6. Individual specific investment product risk can be diversified away with a broad asset allocation portfolio. The remaining risk is embedded market systemic risk and is not subject to removal by diversification. The beta term from the Capital Asset pricing Model (CAPM) formulation provides one imperfect measure of that risk. (Sharpe)

 

7. The original CAPM does not completely capture all the nuances of the marketplace. Markets are not totally efficient, but are defined as weakly, semi-strong or strongly related to the Efficient Market Hypothesis. (Fama, French)

 

8. Multiple factors must be introduced to more fully explain individual product or market price movements. Size effects and value/growth effects are 2 such factors. (Fama and French) Modest, transitory momentum effects have been observed (Carhart) A multi-factor Arbitrage Pricing Theory (APT) has been developed, but is data and computer intensive to implement. (Ross) Institutions deploy these complex market models.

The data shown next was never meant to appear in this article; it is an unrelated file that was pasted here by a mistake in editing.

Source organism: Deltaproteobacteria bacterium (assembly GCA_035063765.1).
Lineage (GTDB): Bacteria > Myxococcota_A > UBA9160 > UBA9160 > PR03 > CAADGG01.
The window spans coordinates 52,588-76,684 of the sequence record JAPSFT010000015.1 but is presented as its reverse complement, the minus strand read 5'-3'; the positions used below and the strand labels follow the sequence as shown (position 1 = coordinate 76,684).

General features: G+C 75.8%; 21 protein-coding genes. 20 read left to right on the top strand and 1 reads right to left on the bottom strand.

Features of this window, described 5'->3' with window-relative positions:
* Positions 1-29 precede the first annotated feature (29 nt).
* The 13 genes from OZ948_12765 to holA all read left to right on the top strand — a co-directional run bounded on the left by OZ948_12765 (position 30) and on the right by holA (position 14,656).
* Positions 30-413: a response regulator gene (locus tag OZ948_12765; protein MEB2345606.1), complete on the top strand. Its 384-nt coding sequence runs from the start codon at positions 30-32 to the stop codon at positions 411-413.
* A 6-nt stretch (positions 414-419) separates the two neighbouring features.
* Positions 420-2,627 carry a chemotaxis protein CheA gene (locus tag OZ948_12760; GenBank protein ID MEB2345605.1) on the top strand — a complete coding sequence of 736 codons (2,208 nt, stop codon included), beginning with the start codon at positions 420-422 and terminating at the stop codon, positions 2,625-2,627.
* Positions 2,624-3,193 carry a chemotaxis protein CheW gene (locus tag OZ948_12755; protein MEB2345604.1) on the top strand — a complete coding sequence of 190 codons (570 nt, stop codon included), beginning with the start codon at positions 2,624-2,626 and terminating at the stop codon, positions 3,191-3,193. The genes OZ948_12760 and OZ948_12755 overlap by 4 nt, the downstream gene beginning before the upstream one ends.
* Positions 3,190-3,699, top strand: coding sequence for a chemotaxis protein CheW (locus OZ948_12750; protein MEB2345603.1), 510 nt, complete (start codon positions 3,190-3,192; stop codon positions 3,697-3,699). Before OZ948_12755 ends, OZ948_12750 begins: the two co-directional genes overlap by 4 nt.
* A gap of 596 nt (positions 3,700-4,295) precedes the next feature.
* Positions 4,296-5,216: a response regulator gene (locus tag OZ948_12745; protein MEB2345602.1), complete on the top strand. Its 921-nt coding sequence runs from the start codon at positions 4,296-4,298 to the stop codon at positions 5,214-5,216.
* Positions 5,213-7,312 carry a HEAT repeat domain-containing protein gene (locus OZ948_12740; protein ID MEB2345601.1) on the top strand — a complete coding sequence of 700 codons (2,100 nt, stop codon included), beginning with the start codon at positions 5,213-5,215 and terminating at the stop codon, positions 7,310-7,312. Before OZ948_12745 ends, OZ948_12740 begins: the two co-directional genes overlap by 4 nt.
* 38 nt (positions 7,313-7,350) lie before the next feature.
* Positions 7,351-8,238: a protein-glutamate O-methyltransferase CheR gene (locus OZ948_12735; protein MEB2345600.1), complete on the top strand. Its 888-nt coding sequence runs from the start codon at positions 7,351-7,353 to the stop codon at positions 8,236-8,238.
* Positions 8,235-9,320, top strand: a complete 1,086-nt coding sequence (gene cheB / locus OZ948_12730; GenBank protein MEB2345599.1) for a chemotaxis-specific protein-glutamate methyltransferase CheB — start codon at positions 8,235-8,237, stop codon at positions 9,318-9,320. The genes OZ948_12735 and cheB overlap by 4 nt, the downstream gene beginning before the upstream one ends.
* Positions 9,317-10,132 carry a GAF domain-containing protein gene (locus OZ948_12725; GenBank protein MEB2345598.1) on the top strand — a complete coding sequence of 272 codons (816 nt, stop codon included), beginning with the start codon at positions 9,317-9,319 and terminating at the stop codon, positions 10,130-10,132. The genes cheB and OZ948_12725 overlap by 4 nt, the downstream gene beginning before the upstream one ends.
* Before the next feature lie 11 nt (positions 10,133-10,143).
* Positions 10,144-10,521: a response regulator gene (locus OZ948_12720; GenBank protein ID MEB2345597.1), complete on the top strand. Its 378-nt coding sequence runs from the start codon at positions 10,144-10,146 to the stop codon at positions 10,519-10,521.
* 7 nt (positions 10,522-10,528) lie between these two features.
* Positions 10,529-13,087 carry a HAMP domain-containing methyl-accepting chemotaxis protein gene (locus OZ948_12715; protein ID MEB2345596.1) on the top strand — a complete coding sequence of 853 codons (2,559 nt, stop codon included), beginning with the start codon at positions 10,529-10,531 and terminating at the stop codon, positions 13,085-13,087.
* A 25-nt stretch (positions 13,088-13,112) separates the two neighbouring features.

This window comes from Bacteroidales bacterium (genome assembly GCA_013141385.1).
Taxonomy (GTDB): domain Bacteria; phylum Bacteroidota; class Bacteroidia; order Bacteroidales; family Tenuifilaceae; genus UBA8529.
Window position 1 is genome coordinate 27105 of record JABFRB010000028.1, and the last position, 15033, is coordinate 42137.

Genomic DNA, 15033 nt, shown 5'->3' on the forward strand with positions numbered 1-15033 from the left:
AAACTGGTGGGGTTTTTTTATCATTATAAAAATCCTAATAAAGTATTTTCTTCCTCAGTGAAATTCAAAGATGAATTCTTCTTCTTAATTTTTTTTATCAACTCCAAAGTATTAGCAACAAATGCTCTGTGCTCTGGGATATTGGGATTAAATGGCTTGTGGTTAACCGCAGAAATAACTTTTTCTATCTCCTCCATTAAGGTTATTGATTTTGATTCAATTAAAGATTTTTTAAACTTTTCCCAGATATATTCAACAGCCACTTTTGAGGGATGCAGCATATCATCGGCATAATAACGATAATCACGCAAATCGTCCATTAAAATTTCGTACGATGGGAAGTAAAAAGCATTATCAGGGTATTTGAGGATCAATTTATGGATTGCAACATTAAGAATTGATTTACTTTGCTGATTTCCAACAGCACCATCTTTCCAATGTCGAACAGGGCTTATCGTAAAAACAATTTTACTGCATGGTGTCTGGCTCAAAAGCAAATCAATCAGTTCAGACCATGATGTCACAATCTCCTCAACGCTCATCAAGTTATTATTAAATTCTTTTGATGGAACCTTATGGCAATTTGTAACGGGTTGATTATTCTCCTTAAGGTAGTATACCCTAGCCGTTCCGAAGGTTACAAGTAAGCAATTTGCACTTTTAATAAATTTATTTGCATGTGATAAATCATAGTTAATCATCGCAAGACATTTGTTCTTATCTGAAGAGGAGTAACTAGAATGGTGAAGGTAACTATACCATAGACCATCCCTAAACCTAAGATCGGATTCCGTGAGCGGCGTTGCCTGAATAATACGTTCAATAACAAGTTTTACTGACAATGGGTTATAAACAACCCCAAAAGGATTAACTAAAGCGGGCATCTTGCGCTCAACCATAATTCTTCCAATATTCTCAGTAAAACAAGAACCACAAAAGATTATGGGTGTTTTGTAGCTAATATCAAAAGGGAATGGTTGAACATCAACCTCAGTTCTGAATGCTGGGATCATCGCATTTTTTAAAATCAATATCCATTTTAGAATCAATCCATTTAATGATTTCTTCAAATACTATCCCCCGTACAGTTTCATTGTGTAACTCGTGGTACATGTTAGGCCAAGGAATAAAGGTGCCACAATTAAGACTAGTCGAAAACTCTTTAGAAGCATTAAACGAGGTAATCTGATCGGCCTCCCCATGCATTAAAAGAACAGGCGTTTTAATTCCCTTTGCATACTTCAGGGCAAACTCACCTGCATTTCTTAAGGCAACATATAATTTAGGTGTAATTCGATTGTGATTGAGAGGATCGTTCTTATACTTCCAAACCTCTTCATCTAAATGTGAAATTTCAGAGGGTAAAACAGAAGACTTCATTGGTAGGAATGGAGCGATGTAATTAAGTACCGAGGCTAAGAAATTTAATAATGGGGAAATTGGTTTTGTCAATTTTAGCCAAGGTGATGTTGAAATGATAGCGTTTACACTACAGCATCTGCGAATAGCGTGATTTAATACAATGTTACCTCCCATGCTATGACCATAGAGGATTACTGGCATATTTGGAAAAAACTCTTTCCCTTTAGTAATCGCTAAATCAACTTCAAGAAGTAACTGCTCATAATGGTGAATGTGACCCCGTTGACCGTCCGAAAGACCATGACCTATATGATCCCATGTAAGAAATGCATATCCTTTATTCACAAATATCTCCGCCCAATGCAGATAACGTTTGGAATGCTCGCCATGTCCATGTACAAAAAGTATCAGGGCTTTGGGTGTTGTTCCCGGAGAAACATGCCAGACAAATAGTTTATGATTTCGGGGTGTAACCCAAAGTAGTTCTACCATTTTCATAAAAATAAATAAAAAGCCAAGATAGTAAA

9. Individual and institutional investors do not always act or react in a logical, predictable manner. Their irrational actions are detrimental to their investment success. These reflex reactions are rooted in many false beliefs and prejudices. They are characterized in evolving behavioral finance studies. (Kahneman, Tversky, Thayer)

 

10. It is very difficult to better passive investment performance. Active management infrequently delivers excess returns (like 10 % to 20% of the time) that exceed index benchmarks (less than a 2 % incremental increase) . Those excess returns are not persistent over any reasonable timeframe. (Bogle, Malkiel) A few academics disagree and measure positive benefits from active management. (Lakonishok) This debate continues.

 

11. Investment gurus succeed about as often as the average investor. As a group they demonstrate no special insights or forecasting ability. Their composite value added advice is marginal at best, and has been catastrophic to wealth in many documented cases. True experts exist, but are rare indeed. (Hulbert, L. Siegel, CXOadvisory.com)

 

12. Dollar Cost Averaging (DCA) strategies reduce returns in most instances. Unknowable future return profiles sometimes cause DCA to be the superior tactic, but not usually. All things being equal, invest resources as soon as they become available. (Greenhut)